When it gets prioritized on my side, I will try to investigate further what causes the log to claim that many recoveries goes on for the same shard concurrently.

        When a new node is elected as a leader by ZooKeeper it first tries to do a peer sync against every other live node. So lets say the first node in your two node situation comes back and he is behind the other node, but he comes back first and is elected leader. The second node has the latest updates, but is second in line to be leader and a few updates ahead. The potential leader will try and peer sync with the other node and get those missing updates if it's fewer than 100 or fail because the other node is ahead by too much.

        Well we shouldnt let this issue (SOLR-3721) become about many other issues, but when the "behind" node has reconnected and become leader and the one with the latest updates does not come back live right away, isnt the new leader (which is behind) allowed to start handling update-requests. If yes, then it will be possible that both shards have documents/updates that the other one doesnt, and it is possible to come up with scenarios where there is no good algorithm for generating the "correct" merged union of the data in both shards. So what to do when the other shard (which used to have a later version than the current leader) comes live? Believe there is nothing solid to do!

        How to avoid that? I was thinking about keeping the latest version for every slice in ZK, so that a "behind" shard will know if it has the latest version of a slice, and therefore if it is allowed to take the role as leader. Of course the writing of this "latest version" to ZK and the writing of the corresponding update in leaders transaction-log would have to be atomic (like the A in ACID) as much as possible. And it would be nice if writing of the update in replica transaction-log would also be atomic with the leader-writing and the ZK writing, in order to increase the chance that a replica is actually allowed to take over the leader role if the leader dies (or both dies and replica comes back first). But all that is just an idea on top of my head.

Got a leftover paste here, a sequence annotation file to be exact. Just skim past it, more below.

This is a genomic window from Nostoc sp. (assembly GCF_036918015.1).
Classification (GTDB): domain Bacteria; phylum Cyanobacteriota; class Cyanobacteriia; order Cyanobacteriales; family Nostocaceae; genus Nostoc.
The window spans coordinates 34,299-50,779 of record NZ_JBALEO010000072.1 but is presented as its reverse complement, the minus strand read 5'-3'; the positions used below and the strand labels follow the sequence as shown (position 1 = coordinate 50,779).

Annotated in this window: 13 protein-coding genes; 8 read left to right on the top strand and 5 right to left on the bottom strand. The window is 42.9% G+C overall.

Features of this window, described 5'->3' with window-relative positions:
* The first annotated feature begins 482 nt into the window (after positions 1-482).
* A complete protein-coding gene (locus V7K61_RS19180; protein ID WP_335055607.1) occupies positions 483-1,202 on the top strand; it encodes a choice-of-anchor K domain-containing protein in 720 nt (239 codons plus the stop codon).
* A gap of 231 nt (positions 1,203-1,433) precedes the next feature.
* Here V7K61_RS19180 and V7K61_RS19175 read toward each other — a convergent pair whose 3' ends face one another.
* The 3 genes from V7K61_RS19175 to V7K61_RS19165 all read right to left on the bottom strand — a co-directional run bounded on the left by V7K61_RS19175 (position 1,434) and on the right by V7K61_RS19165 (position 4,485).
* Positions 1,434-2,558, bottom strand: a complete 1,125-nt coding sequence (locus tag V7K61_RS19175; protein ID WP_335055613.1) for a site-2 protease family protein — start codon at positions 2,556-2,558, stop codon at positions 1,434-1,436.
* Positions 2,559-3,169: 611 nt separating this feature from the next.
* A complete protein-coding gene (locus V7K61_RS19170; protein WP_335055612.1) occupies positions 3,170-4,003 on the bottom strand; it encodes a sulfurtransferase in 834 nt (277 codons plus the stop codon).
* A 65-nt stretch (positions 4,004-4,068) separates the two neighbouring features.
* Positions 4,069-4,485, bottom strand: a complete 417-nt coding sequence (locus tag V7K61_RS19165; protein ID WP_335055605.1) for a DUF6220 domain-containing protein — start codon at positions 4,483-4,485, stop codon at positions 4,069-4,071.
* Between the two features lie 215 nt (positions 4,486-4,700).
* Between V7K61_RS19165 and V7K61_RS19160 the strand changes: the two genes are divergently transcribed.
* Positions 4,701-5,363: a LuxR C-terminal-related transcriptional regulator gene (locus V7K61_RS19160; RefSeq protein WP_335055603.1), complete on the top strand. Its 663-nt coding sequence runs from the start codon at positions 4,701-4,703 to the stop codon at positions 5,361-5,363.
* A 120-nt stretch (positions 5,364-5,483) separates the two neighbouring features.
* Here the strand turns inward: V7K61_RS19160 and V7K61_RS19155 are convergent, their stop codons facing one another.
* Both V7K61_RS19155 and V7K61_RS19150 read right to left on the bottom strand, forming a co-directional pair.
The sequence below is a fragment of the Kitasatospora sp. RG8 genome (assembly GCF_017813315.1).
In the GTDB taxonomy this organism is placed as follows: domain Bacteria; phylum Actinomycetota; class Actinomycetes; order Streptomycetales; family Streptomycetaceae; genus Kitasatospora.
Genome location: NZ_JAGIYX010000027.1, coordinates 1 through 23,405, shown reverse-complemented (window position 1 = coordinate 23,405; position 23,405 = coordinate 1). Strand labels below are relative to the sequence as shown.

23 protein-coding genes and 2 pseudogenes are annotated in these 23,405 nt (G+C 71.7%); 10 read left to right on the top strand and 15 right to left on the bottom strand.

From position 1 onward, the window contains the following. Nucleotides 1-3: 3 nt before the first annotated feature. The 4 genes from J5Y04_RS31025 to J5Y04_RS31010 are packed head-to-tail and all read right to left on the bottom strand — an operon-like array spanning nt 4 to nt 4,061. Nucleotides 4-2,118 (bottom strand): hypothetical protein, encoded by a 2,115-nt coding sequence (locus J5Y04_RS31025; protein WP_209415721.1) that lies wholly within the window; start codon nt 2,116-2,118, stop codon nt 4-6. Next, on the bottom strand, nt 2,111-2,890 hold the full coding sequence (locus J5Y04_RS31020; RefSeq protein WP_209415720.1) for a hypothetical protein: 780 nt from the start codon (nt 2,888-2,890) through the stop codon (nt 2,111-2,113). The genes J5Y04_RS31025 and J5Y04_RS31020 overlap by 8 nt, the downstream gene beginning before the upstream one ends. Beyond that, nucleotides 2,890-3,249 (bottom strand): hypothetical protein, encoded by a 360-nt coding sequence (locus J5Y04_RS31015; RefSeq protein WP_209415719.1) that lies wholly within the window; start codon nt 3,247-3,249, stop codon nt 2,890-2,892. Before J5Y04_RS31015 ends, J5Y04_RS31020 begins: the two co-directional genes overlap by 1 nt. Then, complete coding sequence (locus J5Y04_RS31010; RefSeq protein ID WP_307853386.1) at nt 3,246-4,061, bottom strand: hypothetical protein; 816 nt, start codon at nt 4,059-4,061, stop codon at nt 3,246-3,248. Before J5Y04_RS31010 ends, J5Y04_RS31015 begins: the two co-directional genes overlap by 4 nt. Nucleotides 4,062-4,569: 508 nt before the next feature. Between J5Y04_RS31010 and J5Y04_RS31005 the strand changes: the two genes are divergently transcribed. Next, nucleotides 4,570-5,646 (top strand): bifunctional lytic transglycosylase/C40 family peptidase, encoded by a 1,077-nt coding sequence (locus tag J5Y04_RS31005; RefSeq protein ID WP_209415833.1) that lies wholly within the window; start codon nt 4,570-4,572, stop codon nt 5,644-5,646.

Do you already have a solution implemented or a solution on the drawing board or how do you/we prevent such a problem? As far as I understand "the drill" during leader-election/recovery (whether its peer-sync or file-copy-replication) from the little code-reading I have done and from what you explain, there is not a current solution. But I might be wrong?

        The other node, being the next in line to be leader, will now try and peer sync with the other nodes in the shard

        Guess/hope you mean "...with the other shards (running on different nodes) in the slice". As I understand Solr terminology a logical chunk of the "entire data" (a collection in Solr) is a "slice", and the data in a slice might physically exist more than one place (in more shards - if replication is used). Back when I started my interest in Solr I used a considerable amount of time understanding Solr terminology - mainly because it is different that what I have been used to (in my pre-Solr-world a "shard" is what you call a "slice") - so now please dont tell me that I misunderstood